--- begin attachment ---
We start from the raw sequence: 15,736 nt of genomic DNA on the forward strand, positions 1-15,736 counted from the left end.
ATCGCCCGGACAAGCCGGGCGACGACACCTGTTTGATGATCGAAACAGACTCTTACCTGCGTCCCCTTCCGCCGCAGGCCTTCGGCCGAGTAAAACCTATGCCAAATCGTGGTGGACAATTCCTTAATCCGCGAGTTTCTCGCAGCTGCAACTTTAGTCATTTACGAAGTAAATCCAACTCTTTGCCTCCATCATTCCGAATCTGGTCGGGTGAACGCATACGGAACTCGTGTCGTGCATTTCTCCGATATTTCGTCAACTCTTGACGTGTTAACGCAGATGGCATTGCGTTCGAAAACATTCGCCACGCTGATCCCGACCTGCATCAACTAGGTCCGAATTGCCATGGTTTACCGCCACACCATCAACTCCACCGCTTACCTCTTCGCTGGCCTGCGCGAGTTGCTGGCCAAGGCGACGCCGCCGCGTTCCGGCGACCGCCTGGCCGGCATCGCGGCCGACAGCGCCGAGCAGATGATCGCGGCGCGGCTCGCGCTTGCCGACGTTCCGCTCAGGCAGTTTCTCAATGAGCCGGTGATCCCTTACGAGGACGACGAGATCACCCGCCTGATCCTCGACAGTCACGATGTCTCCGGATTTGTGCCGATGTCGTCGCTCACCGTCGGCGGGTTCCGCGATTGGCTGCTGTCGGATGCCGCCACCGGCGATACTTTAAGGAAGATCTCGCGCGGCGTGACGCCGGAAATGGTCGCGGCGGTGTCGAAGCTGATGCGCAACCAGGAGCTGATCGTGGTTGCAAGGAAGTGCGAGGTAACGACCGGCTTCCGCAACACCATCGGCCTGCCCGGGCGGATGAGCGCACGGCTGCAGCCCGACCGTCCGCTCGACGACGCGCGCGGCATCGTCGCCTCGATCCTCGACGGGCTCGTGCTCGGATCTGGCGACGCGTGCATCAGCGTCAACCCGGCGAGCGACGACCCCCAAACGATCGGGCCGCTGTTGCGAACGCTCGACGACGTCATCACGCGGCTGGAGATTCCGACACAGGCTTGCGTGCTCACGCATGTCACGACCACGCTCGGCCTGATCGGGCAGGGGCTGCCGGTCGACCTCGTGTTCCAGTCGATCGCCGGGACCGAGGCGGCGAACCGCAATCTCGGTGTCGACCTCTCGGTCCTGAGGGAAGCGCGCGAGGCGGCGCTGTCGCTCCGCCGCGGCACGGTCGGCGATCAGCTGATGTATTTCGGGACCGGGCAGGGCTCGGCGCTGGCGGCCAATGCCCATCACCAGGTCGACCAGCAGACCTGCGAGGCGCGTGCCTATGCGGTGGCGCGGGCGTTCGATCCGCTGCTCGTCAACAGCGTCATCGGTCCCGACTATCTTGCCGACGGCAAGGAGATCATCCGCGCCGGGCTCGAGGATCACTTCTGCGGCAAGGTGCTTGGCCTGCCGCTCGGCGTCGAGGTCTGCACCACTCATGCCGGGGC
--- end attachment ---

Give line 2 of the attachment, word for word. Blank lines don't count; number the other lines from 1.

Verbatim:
ATCGCCCGGACAAGCCGGGCGACGACACCTGTTTGATGATCGAAACAGACTCTTACCTGCGTCCCCTTCCGCCGCAGGCCTTCGGCCGAGTAAAACCTATGCCAAATCGTGGTGGACAATTCCTTAATCCGCGAGTTTCTCGCAGCTGCAACTTTAGTCATTTACGAAGTAAATCCAACTCTTTGCCTCCATCATTCCGAATCTGGTCGGGTGAACGCATACGGAACTCGTGTCGTGCATTTCTCCGATATTTCGTCAACTCTTGACGTGTTAACGCAGATGGCATTGCGTTCGAAAACATTCGCCACGCTGATCCCGACCTGCATCAACTAGGTCCGAATTGCCATGGTTTACCGCCACACCATCAACTCCACCGCTTACCTCTTCGCTGGCCTGCGCGAGTTGCTGGCCAAGGCGACGCCGCCGCGTTCCGGCGACCGCCTGGCCGGCATCGCGGCCGACAGCGCCGAGCAGATGATCGCGGCGCGGCTCGCGCTTGCCGACGTTCCGCTCAGGCAGTTTCTCAATGAGCCGGTGATCCCTTACGAGGACGACGAGATCACCCGCCTGATCCTCGACAGTCACGATGTCTCCGGATTTGTGCCGATGTCGTCGCTCACCGTCGGCGGGTTCCGCGATTGGCTGCTGTCGGATGCCGCCACCGGCGATACTTTAAGGAAGATCTCGCGCGGCGTGACGCCGGAAATGGTCGCGGCGGTGTCGAAGCTGATGCGCAACCAGGAGCTGATCGTGGTTGCAAGGAAGTGCGAGGTAACGACCGGCTTCCGCAACACCATCGGCCTGCCCGGGCGGATGAGCGCACGGCTGCAGCCCGACCGTCCGCTCGACGACGCGCGCGGCATCGTCGCCTCGATCCTCGACGGGCTCGTGCTCGGATCTGGCGACGCGTGCATCAGCGTCAACCCGGCGAGCGACGACCCCCAAACGATCGGGCCGCTGTTGCGAACGCTCGACGACGTCATCACGCGGCTGGAGATTCCGACACAGGCTTGCGTGCTCACGCATGTCACGACCACGCTCGGCCTGATCGGGCAGGGGCTGCCGGTCGACCTCGTGTTCCAGTCGATCGCCGGGACCGAGGCGGCGAACCGCAATCTCGGTGTCGACCTCTCGGTCCTGAGGGAAGCGCGCGAGGCGGCGCTGTCGCTCCGCCGCGGCACGGTCGGCGATCAGCTGATGTATTTCGGGACCGGGCAGGGCTCGGCGCTGGCGGCCAATGCCCATCACCAGGTCGACCAGCAGACCTGCGAGGCGCGTGCCTATGCGGTGGCGCGGGCGTTCGATCCGCTGCTCGTCAACAGCGTCATCGGTCCCGACTATCTTGCCGACGGCAAGGAGATCATCCGCGCCGGGCTCGAGGATCACTTCTGCGGCAAGGTGCTTGGCCTGCCGCTCGGCGTCGAGGTCTGCACCACTCATGCCGGGGC